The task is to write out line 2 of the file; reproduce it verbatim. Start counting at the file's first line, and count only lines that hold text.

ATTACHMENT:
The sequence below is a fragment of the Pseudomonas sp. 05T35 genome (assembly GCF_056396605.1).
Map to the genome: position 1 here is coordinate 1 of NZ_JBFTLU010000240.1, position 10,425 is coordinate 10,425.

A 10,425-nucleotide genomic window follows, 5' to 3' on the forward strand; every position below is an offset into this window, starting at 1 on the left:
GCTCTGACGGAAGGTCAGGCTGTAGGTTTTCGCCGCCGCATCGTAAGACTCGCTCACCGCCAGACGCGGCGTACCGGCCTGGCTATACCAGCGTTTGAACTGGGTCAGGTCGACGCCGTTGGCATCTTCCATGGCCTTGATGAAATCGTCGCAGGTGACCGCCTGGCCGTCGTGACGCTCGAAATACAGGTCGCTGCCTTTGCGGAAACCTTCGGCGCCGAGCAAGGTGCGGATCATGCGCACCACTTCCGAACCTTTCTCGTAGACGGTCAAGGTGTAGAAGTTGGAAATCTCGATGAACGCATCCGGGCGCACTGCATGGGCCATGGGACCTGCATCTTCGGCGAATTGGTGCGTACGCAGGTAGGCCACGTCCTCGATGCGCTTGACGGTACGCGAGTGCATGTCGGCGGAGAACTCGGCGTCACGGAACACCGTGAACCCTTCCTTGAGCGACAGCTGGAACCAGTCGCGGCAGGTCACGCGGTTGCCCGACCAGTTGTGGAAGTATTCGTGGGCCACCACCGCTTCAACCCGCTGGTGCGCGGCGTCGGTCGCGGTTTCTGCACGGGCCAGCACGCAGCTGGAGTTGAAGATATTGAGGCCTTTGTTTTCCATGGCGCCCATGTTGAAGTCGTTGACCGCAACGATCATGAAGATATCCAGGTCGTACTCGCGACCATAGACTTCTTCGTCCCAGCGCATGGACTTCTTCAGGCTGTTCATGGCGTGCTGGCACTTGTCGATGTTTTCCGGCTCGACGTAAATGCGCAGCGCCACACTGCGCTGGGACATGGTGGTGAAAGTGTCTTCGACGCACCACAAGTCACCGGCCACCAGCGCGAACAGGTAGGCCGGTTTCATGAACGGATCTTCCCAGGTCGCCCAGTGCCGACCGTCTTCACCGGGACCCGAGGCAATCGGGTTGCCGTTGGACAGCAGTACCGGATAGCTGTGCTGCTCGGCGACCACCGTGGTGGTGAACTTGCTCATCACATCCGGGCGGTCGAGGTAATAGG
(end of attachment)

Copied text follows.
Map to the genome: position 1 here is coordinate 1 of NZ_JBFTLU010000240.1, position 10,425 is coordinate 10,425.